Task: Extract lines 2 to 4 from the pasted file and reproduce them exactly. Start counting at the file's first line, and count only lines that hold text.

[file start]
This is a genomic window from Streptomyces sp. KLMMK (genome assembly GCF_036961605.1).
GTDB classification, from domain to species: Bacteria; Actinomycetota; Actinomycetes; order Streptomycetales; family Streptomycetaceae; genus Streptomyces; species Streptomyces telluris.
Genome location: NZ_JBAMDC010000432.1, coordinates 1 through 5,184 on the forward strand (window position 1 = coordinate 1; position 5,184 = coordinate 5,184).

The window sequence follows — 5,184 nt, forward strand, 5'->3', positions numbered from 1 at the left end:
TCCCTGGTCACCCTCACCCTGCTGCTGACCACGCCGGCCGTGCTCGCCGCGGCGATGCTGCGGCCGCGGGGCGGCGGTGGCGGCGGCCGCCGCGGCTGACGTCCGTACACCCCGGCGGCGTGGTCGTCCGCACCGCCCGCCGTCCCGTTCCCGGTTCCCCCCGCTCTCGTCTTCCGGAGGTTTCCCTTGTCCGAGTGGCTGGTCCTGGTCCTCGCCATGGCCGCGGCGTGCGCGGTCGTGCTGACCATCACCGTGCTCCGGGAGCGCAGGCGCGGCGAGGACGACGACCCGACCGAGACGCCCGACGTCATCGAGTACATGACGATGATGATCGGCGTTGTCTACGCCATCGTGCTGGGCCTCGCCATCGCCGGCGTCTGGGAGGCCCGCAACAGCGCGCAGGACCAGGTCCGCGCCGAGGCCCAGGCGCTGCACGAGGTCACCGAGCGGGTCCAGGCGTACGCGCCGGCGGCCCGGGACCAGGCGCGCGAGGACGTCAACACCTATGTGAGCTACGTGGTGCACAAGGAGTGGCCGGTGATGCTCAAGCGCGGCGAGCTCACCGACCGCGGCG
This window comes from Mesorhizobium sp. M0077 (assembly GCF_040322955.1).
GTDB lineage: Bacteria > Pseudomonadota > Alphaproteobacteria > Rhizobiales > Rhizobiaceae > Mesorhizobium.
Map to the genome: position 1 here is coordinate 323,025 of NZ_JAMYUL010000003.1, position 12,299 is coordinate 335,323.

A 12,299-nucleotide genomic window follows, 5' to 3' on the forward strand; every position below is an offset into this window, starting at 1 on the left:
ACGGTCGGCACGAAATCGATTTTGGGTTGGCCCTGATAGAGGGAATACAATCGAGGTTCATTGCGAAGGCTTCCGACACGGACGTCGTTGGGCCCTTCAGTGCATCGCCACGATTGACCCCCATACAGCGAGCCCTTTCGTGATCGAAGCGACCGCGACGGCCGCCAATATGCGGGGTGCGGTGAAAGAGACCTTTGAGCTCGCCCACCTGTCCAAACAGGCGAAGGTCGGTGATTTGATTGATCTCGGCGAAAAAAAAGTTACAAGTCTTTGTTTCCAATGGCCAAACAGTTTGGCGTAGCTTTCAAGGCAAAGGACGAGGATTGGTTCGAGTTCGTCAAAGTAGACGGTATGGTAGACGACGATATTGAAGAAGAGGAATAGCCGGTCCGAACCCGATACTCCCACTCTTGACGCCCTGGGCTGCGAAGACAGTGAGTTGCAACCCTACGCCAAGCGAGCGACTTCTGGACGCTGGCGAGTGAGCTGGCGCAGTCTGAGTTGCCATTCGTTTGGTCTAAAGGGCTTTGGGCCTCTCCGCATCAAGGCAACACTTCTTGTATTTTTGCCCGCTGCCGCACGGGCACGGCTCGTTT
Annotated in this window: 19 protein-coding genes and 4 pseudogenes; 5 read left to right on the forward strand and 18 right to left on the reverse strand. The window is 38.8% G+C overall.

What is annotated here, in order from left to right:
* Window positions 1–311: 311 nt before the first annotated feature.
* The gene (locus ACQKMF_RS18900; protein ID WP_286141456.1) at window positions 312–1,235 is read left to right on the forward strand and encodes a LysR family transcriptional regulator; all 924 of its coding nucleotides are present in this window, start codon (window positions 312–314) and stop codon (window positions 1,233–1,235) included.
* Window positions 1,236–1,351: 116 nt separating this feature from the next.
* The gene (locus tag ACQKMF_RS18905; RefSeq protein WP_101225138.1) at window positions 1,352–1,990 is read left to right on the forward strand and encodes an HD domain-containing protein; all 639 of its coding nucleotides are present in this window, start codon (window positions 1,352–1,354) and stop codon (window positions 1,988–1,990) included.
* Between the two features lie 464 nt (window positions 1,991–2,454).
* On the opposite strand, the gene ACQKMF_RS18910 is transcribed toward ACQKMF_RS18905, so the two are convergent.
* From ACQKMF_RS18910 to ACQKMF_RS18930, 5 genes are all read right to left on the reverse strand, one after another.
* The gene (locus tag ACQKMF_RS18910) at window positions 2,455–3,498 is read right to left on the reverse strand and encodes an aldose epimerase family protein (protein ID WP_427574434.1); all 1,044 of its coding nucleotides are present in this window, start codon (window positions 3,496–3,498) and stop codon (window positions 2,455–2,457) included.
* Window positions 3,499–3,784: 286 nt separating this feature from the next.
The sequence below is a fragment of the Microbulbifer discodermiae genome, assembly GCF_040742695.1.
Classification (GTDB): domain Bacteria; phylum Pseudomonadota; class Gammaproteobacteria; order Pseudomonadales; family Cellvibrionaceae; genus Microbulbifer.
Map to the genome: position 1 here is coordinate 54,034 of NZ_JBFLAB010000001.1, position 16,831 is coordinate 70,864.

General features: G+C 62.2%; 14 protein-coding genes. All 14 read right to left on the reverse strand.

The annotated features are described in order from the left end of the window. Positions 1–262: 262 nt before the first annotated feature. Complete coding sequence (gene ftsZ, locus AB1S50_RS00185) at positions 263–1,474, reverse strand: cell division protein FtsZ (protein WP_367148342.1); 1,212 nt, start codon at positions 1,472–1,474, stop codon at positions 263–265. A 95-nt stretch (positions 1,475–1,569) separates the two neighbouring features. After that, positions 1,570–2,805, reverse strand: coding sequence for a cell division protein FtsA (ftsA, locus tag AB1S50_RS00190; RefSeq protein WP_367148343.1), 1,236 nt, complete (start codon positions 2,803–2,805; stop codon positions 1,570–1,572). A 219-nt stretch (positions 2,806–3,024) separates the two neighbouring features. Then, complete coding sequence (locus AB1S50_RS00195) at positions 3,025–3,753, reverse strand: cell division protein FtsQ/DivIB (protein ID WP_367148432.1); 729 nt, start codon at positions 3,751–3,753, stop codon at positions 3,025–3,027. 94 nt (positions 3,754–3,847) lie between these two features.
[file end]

GTDB classification, from domain to species: Bacteria; Actinomycetota; Actinomycetes; order Streptomycetales; family Streptomycetaceae; genus Streptomyces; species Streptomyces telluris.
Genome location: NZ_JBAMDC010000432.1, coordinates 1 through 5,184 on the forward strand (window position 1 = coordinate 1; position 5,184 = coordinate 5,184).

The window sequence follows — 5,184 nt, forward strand, 5'->3', positions numbered from 1 at the left end: